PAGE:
Something that has been bothering me for several months now is what seems like TFA’s assumption of socioeconomic privilege for its incoming corps members. Don’t get me wrong; I’m so grateful to be a part of TFA and a part of the greater movement to close the Achievement Gap. However, it is unfair for TFA to assume that each applicant who is admitted to the program can afford some of our required expenses. For example, it is a requirement for us to have a laptop at Induction and at Institute. Really, TFA? What if I can’t afford a laptop? Well, they might reply, that’s what you can use your transitional funding for. I am grateful for my transitional funding, but I was thinking of using that for, you know, my transition, and not a laptop. For the record, I do have a laptop, but I got one fairly recently compared to my peers and it was certainly somewhat of a struggle to afford one. But someone who is not as fortunate as I might not own a laptop and might not have the means to purchase one in time for Induction/Institute (especially since we don’t get the transitional funding until after we start Institute). Not everyone in TFA has money.
Certification exams themselves were expensive for me (in Michigan we must take three exams, and they are not cheap). Moreover, I was barely able to afford a trip to Michigan to take those exams. Then, placement interviews started a month later, and I had to interview via Skype because I did not have enough money to return to Michigan again. I know that TFA will reimburse you for up to $250 for the cost of the flight, but I don’t have the money to get there in the first place, so I obviously can’t get reimbursed for a flight I can’t pay for. Plus, the cheapest flight I found was around $400 (I live in Seattle now), so even with the reimbursement I’d still be out $150, which I desperately need for things like, you know, bills. I still don’t have enough money to get to Induction in Detroit (costs money), and then get from there to Institute in New York (even if I carpool, this costs money. Of course I plan to chip in for gas, and now TFA recommended that drivers stay in a hotel in Pennsylvania on the way to N.Y., so it looks like I need money for not only fuel but for a night in a hotel too). Then once Institute is over, I need money to get back to Michigan and get an apartment, get a car (yes, that’s right folks. I don’t own a car), and other things. Again, I am so grateful for Transitional Funding, and I’m not trying to bash TFA here. I’m just saying that we (as an organization) obviously realize that there are students who come from poverty, but we don’t seem to realize that there are some corps members (like me) who come from similar destitution. Paying to get fingerprinted, then paying the FBI to do the background check itself, then a ridiculous mandatory payment for laundry at Institute (I could have done laundry on the weekends at my cousin’s place in NYC and saved money, but no. I didn’t have the option. You MUST use the laundry services at Institute), then payment for CPR/First Aid Certification, then later this fall will come payment for certification courses at the university (I’m not even considering the Master’s Program at this point)…. It’s all too much for me. I.Can’t.Afford.It. Not with rent, cell phone bill, food, etc.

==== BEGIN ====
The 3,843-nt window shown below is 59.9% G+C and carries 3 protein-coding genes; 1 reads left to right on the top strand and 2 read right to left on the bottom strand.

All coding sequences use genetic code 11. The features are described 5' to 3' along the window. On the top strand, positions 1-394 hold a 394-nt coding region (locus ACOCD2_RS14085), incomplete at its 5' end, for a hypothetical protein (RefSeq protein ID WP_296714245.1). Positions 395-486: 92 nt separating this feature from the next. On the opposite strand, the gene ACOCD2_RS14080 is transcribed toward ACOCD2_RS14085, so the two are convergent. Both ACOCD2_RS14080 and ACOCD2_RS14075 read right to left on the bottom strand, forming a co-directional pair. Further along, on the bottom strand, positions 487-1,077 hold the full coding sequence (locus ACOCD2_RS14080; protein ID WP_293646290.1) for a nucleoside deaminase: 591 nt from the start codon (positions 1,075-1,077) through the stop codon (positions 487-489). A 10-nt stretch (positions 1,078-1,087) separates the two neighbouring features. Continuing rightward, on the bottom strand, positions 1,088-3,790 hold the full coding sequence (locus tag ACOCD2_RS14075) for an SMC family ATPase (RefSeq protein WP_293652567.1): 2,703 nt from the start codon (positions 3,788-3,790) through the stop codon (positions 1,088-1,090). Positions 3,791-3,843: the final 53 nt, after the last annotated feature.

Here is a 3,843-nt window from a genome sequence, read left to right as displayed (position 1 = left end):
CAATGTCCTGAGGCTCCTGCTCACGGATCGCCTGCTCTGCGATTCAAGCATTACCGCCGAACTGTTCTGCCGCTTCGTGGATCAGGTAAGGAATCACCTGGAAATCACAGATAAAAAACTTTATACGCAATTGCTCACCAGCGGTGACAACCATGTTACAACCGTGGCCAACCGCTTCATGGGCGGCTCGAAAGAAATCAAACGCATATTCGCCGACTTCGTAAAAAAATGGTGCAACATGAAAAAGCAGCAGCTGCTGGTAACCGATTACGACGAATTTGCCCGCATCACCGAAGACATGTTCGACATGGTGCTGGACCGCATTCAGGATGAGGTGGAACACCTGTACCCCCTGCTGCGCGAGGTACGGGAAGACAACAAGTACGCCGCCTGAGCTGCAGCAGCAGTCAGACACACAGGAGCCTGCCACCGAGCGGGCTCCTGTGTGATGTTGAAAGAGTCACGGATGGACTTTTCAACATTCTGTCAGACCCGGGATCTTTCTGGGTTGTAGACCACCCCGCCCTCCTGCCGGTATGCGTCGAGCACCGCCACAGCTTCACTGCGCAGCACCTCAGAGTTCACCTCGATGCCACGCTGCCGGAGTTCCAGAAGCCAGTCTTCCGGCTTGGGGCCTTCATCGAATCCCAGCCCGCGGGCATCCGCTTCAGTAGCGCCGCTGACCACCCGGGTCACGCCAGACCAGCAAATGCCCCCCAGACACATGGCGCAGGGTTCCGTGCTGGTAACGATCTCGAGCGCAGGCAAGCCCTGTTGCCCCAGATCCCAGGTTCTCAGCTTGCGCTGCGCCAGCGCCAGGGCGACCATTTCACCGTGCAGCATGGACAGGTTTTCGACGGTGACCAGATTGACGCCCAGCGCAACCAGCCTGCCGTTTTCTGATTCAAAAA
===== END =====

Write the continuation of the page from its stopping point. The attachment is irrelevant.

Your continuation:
It may seem like I’m whining and kvetching about being poor. I’m really not. I’m whining about TFA’s insensitivity to corps members who come from low-income backgrounds. There should be more programs set up to help offset costs. I don’t expect TFA to pay for everything, or even pay for most of our expenses. I just expect TFA to at least think and talk about it. It’s like they don’t even realize what an enormous financial burden that these requirements can place on some people. It’s true that we corps members are all high-achieving and exceptional, but we come from different backgrounds. Most people I encounter who are corps members or alums are middle to upper-middle class, affluent suburbanites. There is nothing wrong with having money, and I don’t think people should ever have to apologize for their privilege. But I’m a black chick from Detroit’s east side, and I definitely realize that I’m in a different arena when I’m dealing with TFA. They have an air of nonchalance surrounding this issue. It’s like, “Oh, it’s no big deal to give you all this stuff to pay for; you don’t need any help.” Why yes, actually, I do.
There is no tab on TFAnet.org that I can click on called, “Struggling with costs?” and as far as I know, the e-mail address firstname.lastname@example.org does not exist. We should work on that. I’m not trying to sound like I don’t appreciate everything TFA has done for me, but I just think that TFA needs to open its eyes.